Besides lighting the onstage action, the set's elaborate proscenium required a lot of consideration from Stanley as well. "There are 36 different circuits in the proscenium," he says, for among other things, globe lights and heart-shaped lights that are part of the architecture. Also, "there are chase lights, twinkle lights, and lights behind the stained glass cutouts at the top of each box." There are also uplights built into benches at the sides of the proscenium which provide accent lighting on the carving. Stanley adds that besides the 36 dimmers there are also lights hung elsewhere in the house dedicated to treating the proscenium. These are used to light actors in the boxes--at one key moment, for example, Buddy, standing in a box, sees Sally and Ben pledging their love for each other.
Stanley's design made use of Paper Mill's extensive instrument inventory, with additional equipment, including Cyberlights and Wybron scrollers, rented from Bash Lighting Services (the show's complement of High End Systems Intellabeams(R) is owned by the theatre). The show is controlled by an ETC Obsession. "We used an [ETC] Expression 2X for the moving lights, which has a MIDI connection," the designer says. "Now that the show is running, we just hit one go button on the Obsession, which activates both boards."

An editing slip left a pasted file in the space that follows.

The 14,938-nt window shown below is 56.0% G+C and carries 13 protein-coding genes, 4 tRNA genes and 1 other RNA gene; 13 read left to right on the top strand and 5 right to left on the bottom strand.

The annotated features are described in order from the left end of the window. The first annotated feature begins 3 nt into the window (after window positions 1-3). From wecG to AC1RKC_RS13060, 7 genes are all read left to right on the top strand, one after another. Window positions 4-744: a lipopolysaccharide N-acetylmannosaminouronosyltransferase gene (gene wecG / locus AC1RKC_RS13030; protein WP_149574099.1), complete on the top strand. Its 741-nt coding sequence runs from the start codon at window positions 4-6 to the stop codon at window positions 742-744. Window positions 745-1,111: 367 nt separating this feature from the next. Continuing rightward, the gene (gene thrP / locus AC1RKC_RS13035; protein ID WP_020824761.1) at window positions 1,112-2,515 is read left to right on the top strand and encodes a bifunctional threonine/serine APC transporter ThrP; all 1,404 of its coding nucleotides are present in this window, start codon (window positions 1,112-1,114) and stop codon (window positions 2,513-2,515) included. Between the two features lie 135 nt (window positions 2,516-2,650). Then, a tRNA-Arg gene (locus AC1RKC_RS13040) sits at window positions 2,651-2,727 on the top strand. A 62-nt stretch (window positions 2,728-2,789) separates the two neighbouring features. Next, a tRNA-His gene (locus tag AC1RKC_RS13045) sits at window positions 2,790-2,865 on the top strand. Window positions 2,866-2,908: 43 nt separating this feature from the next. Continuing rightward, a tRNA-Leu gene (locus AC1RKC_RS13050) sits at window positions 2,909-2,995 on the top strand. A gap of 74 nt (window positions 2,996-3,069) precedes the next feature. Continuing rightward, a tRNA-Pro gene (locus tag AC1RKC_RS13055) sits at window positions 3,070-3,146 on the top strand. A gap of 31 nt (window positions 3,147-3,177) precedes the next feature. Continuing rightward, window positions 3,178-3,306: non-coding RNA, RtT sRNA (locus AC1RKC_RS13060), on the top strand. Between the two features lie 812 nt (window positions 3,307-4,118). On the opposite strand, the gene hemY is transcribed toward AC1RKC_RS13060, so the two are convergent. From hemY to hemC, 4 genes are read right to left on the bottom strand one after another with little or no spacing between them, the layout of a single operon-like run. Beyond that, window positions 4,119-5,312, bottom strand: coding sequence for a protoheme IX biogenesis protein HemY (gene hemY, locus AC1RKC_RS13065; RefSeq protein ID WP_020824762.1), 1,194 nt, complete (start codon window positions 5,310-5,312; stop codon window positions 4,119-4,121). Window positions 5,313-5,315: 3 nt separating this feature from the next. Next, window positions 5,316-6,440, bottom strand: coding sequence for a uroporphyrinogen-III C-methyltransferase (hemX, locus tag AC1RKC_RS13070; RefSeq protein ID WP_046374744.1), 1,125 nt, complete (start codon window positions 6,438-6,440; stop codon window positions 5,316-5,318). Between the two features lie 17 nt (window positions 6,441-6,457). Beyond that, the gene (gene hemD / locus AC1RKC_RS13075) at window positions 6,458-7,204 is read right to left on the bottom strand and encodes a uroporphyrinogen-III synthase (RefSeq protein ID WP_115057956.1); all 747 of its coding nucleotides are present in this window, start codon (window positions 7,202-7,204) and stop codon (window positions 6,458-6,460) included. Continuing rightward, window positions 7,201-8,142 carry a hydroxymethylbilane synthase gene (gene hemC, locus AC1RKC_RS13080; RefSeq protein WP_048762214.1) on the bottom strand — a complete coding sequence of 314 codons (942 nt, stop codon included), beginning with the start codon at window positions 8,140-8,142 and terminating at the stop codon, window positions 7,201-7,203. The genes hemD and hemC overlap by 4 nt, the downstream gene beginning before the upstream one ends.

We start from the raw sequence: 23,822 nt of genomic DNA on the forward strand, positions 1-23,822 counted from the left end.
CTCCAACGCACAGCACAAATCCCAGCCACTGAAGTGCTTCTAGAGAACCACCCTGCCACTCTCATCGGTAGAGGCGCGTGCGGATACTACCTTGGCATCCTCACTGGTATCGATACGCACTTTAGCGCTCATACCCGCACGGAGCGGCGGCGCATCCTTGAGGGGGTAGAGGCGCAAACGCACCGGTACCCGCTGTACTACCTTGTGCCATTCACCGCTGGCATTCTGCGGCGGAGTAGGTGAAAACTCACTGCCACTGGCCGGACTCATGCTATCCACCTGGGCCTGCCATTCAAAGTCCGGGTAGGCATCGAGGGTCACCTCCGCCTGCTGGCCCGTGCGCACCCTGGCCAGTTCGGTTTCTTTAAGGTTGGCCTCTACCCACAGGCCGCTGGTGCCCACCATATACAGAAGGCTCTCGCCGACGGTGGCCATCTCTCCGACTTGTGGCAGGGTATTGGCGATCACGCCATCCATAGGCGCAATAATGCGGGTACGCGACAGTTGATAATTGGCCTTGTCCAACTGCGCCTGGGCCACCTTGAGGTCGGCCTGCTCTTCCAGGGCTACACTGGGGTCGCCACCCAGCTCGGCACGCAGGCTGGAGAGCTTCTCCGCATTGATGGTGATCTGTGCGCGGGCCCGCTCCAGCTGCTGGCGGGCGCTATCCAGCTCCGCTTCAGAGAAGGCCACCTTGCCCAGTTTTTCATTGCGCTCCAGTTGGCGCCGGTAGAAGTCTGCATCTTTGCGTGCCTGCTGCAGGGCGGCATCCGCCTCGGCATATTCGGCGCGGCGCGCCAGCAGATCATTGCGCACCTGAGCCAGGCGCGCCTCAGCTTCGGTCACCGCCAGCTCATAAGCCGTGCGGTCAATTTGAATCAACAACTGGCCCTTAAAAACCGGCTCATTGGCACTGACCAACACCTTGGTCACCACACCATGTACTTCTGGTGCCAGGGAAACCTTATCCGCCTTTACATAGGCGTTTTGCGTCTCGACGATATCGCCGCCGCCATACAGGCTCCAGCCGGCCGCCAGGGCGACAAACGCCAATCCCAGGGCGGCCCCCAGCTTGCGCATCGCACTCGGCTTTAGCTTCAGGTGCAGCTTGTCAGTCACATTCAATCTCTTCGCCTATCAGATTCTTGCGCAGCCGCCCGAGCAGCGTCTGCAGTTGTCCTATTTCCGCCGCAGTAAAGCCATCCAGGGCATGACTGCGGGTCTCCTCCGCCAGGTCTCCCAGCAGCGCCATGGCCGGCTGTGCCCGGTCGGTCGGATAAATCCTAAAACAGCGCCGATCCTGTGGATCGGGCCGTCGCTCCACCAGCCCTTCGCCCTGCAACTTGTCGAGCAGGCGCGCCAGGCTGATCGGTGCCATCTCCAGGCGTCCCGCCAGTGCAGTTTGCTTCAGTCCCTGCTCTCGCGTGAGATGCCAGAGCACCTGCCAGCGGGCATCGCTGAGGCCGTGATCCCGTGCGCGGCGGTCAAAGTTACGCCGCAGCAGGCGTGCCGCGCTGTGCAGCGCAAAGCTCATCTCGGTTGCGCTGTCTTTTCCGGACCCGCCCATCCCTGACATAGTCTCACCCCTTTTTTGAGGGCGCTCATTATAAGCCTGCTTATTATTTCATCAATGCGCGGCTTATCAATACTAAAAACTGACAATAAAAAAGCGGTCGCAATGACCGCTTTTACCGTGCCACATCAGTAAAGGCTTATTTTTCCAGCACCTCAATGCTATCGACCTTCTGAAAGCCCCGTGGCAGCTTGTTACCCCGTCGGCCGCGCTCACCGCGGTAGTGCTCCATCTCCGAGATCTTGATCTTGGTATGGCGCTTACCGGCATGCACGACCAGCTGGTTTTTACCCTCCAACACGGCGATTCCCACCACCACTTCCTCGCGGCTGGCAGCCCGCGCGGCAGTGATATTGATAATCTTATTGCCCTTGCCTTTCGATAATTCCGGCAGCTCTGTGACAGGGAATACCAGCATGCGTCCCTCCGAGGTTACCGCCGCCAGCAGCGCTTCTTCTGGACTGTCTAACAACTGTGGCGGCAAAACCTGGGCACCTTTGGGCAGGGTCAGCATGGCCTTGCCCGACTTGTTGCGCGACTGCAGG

One of the biggest challenges Stanley faced was simply getting the show hung, focused, and programmed in a short eight days. "The Paper Mill schedule is very intense," he says. "You load in on Monday and you start focusing on Wednesday. The actors arrive Friday night at six. You basically tech through the entire show, if you're lucky, by Sunday night, with all the elements--scenery, lights, costumes, and sound.
"On Monday, you do some work, and Monday night is an orchestra dress. You do some more on Tuesday, then Tuesday night is an invited audience. On Wednesday, you do a little more work, then Wednesday night is your first preview. Since we were depending on the moving lights for many of the looks, we were still programming, doing some fine-tuning, into Thursday and Friday, after previews had started. There are over 300 light cues and, from 6pm Friday until Sunday, you don't do anything but write light cues. You don't get to go back and see the cues run, because you have to keep moving on. The first time you see them is Monday, and"--he starts to laugh--"you don't even remember what you did on Friday. You have to walk into it with a very specific point of view. Laying out the show in advance was one of the more complicated jobs I've ever done, just in terms of thinking each of the details through and making sure I had all the bases covered."